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Title: Paleocene climate and carbon cycle : insights into an unstable greenhouse from a biomarker and compound specific carbon isotope approach
Author: Taylor, Kyle William Robert
Awarding Body: University of Bristol
Current Institution: University of Bristol
Date of Award: 2012
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Abstract:
Climatic conditions throughout the Paleocene (55 - 65.5 Ma) are believed to have remained relatively stable (Shackleton and Hall, 1984a,b; Zachos et al., 1994; Zachos et al., 2001). The Paleocene is generally considered to be time of global warmth and reduced latitudinal temperature gradients compared with the present day (e.g. Zachos et al. 1993, 1994), although generally experienced temperatures relatively lower than those of the late Cretaceous and early-mid Eocene (Zachos et al., 2001; Pagani et al., 2005). It also experienced elevated levels of atmospheric CO2 compared to the present day. Some evidence however suggests that the Paleocene may not have been as stable as is generally accepted; the devastation of marine biota at the Cretaceous/Tertiary boundary (K/Pg) may have disrupted biogeochemical cycles for up to 1 - 3 My (D'Hondt et al., 1996a; 1998), as evidenced by the sustained collapse or suppression of the benthic-planktic carbon isotope gradient (Keller and Lindinger, 1989; Zachos et aI., 1989; Zachos et al, 1992; D'Hondt et al., 1998; Coxall et al., 2006). In the late Paleocene, a decrease in global benthic temperatures (Zachos et al., 2001; Cramer et al., 2009) is recorded, coinciding with a positive carbon isotope excursion in marine carbonates. The Paleocene may therefore represent an epoch with a relatively dynamic carbon cycle and climate, and as such provides an ideal period to study the relationship between carbon cycling and climate change in a high-Co- Earth system. The central aim of this thesis was to determine whether significant climate and carbon cycle instability occurred through the Paleocene using organic biomarker approaches, including the TEX86 palaeothermometer and compound specific carbon isotope analysis of algal and terrestrial biomarkers. Transient climate change and ecological disruption occurred at the K/Pg in the southwest Pacific. Climate instability persisted for c. 1 - 1.2 My, and then proceeded to stabilise, with most climate and ecological parameters returning to pre-K/Pg values; a notable exception is the algal biomarker distributions, which reflect a restructured algal community, in keeping with the suggestion that algal community restructuring, and thus the restructuring of tropic levels, was responsible for the long-term term recovery of the benthic-planktic carbon isotope gradient. Late Paleocene climate reconstructions indicate cooling coeval with l3C-enrichment of terrestrial and marine reservoirs in the Southern Ocean (SO), perhaps associated with enhanced marine productivity and a drawdown of CO2, indicating that this period, referred to as the Paleocene Carbon Isotope Maximum (PCIM) reflects a period of cooling associated with carbon cycle changes. A tentatively dated low-latitude north Atlantic SST III record does not indicate cooling. Assuming a correct age assignment, this could indicate that SST cooling was a more regionally restricted phenomenon, and that the global benthic carbonate ISO-enrichment reflects Southern Ocean (SO) cooling and strengthening of SO sourced bottom waters. Tentatively, drawdown of CO2 and Southern Ocean cooling could have brought about early Antarctic glaciations and an associated drop in sea level. Although such an inference is contentious and evidence presented here is circumstantial, such an event provides a mechanism for the pronounced oceanographic changes, including enhanced cooling and sedimentary anoxia, occurring at the neritic mid- Waipara River site from 58.3 - 58 Ma. Furthermore, these findings suggest that the Paleocene SO climate may have been more sensitive to carbon cycle dynamics than the classic ocean heat transport models suggest; this is in agreement with Paleogene climate models which predict a stronger influence of CO2 on Southern Ocean climate than the thermal isolation brought about by circum-Antarctic circulation (Hub er and Sloan, 2001; DeConto and Pollard, 2003a; 2003b; Huber and Nof, 2004; Huber et al., 2006; DeConto et al., 2008).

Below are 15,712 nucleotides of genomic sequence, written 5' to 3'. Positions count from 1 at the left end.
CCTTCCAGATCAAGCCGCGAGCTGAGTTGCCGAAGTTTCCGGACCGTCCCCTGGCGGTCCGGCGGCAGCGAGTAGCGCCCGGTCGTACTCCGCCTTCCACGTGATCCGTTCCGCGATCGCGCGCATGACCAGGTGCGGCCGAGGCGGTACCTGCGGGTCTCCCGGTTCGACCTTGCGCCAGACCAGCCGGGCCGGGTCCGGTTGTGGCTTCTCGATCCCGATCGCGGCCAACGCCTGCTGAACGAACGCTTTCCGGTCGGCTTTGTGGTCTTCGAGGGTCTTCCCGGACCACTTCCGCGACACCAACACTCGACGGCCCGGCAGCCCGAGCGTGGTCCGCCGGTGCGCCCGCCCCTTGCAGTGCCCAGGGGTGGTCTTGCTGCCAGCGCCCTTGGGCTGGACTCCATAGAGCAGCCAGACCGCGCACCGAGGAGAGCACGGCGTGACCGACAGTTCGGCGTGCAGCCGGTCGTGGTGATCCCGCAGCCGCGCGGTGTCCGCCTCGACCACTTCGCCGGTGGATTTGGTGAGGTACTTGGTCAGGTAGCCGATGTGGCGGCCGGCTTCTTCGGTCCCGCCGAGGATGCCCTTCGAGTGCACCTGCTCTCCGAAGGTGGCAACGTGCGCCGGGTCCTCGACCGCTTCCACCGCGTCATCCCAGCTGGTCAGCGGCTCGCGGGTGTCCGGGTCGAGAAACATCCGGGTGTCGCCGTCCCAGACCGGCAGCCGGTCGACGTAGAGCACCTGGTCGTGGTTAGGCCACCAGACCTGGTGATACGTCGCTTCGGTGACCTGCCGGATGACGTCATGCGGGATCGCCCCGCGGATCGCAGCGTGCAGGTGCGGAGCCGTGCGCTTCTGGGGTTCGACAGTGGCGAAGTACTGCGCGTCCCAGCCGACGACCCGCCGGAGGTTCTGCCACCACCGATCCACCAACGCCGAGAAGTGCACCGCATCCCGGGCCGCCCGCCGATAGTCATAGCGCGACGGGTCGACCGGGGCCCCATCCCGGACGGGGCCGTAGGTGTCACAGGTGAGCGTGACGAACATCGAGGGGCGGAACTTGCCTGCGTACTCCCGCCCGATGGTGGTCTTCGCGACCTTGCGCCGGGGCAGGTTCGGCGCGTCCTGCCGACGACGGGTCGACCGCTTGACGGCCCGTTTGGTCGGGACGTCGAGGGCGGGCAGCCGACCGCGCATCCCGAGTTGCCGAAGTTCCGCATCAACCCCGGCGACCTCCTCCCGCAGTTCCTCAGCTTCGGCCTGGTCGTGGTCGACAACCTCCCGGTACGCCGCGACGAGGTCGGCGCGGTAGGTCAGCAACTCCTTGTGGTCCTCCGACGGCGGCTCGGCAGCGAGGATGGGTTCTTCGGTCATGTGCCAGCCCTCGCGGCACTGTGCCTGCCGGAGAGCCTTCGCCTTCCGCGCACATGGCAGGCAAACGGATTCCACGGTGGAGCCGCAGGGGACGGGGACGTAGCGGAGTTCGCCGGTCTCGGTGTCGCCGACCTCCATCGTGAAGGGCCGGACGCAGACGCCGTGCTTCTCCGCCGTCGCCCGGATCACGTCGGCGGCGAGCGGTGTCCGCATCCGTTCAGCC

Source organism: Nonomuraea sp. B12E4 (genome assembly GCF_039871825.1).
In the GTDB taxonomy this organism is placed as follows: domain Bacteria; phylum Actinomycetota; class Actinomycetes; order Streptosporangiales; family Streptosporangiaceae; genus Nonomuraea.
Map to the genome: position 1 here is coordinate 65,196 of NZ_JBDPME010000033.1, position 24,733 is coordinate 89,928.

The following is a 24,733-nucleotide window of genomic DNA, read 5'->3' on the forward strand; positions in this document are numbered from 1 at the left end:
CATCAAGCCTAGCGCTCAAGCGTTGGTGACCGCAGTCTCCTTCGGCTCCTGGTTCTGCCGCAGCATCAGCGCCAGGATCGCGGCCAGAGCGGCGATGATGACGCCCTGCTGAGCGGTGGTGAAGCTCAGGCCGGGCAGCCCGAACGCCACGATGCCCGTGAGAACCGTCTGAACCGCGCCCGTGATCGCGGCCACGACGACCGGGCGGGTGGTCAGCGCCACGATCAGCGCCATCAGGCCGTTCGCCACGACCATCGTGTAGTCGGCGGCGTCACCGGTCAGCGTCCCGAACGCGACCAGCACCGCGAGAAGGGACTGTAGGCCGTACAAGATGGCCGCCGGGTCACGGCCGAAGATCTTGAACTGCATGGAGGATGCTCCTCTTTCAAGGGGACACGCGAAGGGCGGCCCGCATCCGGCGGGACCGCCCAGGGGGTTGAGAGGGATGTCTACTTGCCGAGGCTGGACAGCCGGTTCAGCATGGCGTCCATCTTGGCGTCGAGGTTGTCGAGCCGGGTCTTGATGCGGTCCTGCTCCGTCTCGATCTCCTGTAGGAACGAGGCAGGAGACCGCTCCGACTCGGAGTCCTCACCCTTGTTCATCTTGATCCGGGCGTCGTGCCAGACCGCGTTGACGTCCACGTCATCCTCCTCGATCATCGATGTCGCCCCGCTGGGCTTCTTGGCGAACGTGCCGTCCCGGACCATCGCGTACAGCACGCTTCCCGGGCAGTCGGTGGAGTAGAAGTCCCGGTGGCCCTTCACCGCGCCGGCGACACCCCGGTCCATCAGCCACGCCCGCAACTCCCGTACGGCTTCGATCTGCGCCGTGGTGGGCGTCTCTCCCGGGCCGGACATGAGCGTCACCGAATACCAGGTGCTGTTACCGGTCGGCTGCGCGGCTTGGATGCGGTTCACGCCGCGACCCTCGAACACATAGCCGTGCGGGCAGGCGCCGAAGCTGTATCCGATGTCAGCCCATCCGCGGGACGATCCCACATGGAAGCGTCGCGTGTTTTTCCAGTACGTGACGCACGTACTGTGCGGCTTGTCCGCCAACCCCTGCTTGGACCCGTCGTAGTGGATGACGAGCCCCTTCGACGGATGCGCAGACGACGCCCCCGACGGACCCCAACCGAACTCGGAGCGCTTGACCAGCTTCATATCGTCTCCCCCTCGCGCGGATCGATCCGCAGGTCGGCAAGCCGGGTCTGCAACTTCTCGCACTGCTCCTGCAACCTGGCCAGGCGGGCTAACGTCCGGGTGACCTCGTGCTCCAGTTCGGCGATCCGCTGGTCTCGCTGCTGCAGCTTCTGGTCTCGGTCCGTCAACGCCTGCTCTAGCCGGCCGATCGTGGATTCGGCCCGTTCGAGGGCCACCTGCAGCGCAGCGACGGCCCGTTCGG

Supervisor: Not available Sponsor: Not available
Qualification Name: Thesis (Ph.D.) Qualification Level: Doctoral
EThOS ID: uk.bl.ethos.558094  DOI: Not available
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